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Thursday, October 21, 2021

The way they resist

From setting new goals to stop the agitation from slipping into obscurity to managing resources to keep the morchas flourishing, all it took to make Kisan Aandolan a movement worthy of management books.

Written by Manraj Grewal Sharma |
September 17, 2021 5:52:47 am
Farmers lead towards Mini Secretariat at Karnal in Haryana on Tuesday. (Express photo by Praveen Khanna)

Corporates manage their operations by focusing on people, processes and technology. Farmers and their leaders may not have learnt from the Ivy League management gurus but they have been able to sustain the agitation for the last nine months using an almost uncannily similar roadmap. Here are the five ways in which they managed to keep their flock together and resources flowing ever since they started protesting in June last year.


Daniel Q. Gillion, author of The Political Power of Protest, and a sociologist at the University of Pennsylvania, says that to be successful, a protest must be impossible to ignore. The farmer unions in Punjab have been very strategic in the way they have gone about increasing the tempo of their protests. They started by opposing the farm bills from the rooftops of their houses in June. Gradually in July, they started rallying outside the offices of deputy commissioners. This was followed by pucca morchas outside the houses of BJP leaders, and freeing of toll plazas that created a flutter in the state. The rail roko that started on September 24, a week after the new laws were passed in Parliament, caught national attention.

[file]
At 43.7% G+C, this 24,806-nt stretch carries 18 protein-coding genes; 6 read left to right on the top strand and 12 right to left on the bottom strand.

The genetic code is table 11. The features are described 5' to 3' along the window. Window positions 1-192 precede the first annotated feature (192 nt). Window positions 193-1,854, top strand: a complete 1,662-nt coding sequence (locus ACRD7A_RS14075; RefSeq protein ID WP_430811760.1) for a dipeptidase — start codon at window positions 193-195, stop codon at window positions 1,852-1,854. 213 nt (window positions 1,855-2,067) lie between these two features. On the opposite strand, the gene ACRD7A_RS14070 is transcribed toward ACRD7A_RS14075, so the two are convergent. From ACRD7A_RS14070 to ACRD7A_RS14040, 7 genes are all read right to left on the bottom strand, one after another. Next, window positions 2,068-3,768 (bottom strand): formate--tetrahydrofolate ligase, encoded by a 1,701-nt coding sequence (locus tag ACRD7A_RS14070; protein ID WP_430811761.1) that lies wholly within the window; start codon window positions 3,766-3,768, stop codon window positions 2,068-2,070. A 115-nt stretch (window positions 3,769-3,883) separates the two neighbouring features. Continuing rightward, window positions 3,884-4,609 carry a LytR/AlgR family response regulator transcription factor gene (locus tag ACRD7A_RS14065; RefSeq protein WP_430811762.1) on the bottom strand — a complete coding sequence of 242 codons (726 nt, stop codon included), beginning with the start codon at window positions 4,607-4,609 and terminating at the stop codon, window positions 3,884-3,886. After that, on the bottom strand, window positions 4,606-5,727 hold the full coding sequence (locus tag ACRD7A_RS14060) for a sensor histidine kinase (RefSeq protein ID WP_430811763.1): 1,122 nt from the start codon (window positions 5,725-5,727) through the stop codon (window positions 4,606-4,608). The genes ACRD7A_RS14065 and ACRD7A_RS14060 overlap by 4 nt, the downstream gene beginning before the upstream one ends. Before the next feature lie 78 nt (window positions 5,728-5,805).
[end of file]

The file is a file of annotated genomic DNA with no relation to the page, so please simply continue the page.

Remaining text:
Finally, they took the agitation to the Delhi border on November 26 and grabbed the eyeballs of the world.

When the tempo of the protest started to wind down, they jumped into the West Bengal elections. Now with elections in Uttar Pradesh slated for next year, the unions are holding mahapanchayats in the state with the Muzaffarnagar mahapanchayat being a case in point.